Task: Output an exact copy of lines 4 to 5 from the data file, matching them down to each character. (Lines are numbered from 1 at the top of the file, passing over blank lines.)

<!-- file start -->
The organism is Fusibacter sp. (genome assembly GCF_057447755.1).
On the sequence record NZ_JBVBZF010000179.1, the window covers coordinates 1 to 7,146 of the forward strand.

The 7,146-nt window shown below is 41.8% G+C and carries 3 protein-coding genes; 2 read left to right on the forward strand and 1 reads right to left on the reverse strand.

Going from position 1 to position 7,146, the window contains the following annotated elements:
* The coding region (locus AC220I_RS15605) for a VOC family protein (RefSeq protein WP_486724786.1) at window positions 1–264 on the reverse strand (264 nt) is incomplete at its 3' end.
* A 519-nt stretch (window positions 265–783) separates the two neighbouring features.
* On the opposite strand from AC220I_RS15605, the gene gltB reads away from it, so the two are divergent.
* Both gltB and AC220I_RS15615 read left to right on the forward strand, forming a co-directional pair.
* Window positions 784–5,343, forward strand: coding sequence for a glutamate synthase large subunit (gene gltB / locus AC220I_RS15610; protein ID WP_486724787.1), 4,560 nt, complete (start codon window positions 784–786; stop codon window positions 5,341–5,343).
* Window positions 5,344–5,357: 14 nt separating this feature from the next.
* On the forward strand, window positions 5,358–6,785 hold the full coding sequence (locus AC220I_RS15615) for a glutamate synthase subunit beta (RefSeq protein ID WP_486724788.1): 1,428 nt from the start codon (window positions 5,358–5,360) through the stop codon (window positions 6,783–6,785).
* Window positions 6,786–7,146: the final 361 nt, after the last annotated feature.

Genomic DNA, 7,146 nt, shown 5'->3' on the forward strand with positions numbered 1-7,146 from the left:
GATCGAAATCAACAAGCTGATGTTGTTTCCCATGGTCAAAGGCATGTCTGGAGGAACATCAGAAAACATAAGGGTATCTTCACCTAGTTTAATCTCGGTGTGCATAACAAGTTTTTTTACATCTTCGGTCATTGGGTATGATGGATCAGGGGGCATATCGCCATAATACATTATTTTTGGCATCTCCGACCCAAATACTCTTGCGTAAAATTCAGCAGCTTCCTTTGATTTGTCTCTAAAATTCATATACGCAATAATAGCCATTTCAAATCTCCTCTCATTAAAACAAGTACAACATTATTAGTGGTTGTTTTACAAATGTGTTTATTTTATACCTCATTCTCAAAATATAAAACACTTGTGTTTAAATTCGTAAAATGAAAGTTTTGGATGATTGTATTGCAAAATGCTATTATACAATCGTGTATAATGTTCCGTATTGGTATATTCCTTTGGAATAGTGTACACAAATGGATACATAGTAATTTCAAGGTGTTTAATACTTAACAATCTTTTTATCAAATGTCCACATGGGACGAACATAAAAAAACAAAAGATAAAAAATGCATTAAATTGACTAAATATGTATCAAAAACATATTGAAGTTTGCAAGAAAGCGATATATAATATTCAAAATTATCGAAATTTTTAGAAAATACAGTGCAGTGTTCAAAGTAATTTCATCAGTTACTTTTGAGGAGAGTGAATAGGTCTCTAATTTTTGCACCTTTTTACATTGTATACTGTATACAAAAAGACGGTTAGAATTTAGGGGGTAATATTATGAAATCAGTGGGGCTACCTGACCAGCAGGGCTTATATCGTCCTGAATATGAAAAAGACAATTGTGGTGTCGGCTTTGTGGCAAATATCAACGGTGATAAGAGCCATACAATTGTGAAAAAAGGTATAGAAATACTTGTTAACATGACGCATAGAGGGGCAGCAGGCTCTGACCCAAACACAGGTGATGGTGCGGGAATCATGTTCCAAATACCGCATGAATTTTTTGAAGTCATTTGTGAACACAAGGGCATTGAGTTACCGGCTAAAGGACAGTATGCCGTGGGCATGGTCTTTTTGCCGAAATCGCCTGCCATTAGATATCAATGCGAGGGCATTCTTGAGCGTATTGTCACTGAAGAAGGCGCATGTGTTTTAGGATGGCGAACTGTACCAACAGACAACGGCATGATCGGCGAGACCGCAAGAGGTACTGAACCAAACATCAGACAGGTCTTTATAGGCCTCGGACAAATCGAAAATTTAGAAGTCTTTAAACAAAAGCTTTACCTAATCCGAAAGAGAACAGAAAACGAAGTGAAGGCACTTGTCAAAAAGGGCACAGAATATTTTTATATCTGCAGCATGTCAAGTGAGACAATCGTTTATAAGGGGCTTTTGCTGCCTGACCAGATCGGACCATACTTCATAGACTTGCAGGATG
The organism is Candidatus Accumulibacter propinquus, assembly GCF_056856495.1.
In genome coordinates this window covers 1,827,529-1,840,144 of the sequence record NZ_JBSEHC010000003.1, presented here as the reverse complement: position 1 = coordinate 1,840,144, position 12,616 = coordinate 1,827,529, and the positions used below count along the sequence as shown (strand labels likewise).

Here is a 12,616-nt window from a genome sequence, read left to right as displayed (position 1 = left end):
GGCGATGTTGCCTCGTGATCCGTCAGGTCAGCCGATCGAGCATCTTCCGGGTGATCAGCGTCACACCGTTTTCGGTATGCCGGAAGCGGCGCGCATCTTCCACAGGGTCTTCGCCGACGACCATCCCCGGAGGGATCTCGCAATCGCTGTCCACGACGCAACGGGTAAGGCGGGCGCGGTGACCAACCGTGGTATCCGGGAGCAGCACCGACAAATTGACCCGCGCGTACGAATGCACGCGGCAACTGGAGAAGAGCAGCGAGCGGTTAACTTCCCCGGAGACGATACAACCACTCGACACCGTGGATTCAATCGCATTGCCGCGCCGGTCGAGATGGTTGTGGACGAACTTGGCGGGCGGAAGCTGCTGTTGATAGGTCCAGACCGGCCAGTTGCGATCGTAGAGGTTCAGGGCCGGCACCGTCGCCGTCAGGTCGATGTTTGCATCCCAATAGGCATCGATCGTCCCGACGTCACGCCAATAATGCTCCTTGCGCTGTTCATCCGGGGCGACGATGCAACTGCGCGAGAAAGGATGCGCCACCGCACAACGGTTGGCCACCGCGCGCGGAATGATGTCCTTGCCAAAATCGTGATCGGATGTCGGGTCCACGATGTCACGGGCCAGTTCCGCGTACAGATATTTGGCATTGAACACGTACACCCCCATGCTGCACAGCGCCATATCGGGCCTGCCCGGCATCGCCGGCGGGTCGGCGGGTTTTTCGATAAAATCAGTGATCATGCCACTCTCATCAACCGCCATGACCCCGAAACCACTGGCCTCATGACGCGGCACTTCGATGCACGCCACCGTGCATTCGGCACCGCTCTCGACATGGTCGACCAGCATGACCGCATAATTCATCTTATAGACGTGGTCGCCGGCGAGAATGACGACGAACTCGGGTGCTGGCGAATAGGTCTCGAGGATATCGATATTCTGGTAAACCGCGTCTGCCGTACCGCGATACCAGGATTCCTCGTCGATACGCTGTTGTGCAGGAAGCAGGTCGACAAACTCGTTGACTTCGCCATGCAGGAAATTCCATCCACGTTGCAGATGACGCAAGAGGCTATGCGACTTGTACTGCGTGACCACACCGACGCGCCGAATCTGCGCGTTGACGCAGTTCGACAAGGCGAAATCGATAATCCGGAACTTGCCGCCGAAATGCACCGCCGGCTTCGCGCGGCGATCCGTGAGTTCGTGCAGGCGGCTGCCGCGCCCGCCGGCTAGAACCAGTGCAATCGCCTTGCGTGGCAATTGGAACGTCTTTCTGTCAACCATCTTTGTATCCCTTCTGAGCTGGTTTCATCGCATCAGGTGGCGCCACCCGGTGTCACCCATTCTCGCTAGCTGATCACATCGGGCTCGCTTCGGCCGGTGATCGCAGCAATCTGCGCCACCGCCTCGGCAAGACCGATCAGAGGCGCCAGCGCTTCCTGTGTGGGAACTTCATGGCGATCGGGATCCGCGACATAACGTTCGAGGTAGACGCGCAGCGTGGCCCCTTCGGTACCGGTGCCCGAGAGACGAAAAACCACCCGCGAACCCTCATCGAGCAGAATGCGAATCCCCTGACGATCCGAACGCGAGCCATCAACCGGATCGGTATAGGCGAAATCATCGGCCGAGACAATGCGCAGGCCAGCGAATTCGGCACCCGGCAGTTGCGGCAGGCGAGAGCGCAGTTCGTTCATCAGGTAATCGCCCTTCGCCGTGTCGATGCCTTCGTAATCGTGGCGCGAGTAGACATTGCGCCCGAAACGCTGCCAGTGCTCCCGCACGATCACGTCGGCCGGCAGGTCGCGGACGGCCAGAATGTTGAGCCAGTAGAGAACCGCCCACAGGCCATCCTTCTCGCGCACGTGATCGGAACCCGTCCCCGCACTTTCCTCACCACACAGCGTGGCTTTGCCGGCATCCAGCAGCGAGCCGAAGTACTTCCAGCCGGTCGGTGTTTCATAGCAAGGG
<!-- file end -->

Going from position 1 to position 7,146, the window contains the following annotated elements:
* The coding region (locus AC220I_RS15605) for a VOC family protein (RefSeq protein WP_486724786.1) at window positions 1–264 on the reverse strand (264 nt) is incomplete at its 3' end.